AN IMPRESSIVE UNPUBLISHED painting, Christ displaying his wounds (Fig.31) in the Perth Museum and Art Gallery, Scotland, is a significant addition to the Caravaggesque canon, but also a distinct attributional challenge. A pale-skinned, three-quarter-length Jesus, his lower body enveloped in a thick, white, richly modelled linen cloth (his shroud), cast over his left arm like a toga, stares intently out of the picture, grimacing and frowning as he draws open the wound on his side with both hands, which have almond-shaped nail wounds. This triad of wounds is accentuated in a bright vermilion, which is also used for the lips, together providing the only striking hue in an otherwise muted colour scheme which is, however, animated by a fine array of light and shadow determined by a strong light falling from the top left. Adding to the sense of Christ’s suffering is a piece of rope round his lower left bicep, although it is not inconceivable that this is attached to an indecipherable feature protruding to the centre right of the drapery over the left arm, which could be a part of the cloth itself but might be a water flask – perhaps an allusion to the ‘living water’ that Christ offered the Samaritan Woman (John 4:8–15).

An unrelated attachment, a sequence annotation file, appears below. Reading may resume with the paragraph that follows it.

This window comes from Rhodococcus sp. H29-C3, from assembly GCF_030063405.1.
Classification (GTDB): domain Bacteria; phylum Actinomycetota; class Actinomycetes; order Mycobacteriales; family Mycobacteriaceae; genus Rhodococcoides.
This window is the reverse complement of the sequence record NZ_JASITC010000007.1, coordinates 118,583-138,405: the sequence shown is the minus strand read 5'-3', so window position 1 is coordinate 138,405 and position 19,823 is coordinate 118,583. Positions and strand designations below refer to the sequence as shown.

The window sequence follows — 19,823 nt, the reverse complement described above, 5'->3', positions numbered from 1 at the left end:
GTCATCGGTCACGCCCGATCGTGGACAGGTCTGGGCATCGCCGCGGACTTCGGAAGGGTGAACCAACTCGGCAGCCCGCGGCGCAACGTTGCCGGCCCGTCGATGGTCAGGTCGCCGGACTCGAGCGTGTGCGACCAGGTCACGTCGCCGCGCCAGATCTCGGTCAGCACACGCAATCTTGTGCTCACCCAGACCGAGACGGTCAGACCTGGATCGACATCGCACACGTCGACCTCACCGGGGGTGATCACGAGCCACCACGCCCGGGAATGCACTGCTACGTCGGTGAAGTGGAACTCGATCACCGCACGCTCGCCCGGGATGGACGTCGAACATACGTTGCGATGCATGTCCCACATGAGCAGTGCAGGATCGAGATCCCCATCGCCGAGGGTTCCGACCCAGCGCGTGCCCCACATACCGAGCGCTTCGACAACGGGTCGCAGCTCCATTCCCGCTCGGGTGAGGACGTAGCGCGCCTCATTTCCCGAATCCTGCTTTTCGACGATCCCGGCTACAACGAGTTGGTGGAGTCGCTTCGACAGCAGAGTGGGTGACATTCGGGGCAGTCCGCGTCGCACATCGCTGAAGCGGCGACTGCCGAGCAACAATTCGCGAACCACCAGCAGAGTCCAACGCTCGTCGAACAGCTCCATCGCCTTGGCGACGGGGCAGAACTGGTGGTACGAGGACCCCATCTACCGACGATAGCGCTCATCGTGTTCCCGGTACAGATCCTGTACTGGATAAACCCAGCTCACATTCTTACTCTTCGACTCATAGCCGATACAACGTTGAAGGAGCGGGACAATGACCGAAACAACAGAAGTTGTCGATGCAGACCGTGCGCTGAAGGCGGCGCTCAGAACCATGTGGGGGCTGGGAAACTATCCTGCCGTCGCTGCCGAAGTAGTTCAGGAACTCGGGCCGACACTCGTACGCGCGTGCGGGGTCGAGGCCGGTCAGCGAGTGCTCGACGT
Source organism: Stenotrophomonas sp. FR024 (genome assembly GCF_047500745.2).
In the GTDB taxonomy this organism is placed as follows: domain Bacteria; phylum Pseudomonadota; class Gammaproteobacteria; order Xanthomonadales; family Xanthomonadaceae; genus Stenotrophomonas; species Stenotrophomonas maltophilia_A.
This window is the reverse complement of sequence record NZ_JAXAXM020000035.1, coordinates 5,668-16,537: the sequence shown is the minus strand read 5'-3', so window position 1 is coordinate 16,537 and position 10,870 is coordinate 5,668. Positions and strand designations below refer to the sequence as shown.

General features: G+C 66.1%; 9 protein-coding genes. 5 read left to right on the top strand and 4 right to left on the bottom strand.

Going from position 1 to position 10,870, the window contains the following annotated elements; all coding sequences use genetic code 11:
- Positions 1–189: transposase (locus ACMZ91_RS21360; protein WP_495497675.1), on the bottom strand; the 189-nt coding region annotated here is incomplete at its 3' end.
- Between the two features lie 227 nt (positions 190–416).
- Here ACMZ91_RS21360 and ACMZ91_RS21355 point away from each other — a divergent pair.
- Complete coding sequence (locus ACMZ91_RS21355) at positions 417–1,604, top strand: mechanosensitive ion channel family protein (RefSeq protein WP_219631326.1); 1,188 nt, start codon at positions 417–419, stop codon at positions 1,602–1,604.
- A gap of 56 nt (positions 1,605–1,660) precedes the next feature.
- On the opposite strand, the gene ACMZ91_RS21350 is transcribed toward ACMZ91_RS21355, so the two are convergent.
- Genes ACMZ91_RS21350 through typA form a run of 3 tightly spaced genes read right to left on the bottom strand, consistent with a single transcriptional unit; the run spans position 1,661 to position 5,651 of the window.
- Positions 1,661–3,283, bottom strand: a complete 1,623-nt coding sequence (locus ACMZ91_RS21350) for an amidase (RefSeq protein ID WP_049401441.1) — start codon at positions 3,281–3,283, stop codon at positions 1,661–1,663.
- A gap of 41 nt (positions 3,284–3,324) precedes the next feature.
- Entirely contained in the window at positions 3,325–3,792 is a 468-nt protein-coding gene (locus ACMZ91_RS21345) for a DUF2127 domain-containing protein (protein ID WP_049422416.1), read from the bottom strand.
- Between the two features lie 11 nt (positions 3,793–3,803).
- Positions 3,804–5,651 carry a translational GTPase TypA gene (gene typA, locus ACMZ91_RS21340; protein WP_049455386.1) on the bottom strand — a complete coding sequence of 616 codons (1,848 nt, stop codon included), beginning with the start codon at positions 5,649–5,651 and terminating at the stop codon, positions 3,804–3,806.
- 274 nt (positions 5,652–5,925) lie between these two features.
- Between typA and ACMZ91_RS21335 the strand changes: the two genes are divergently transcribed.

|Number of pages||9|
|Journal||The Burlington Magazine|
|Publication status||Published - Oct 2009|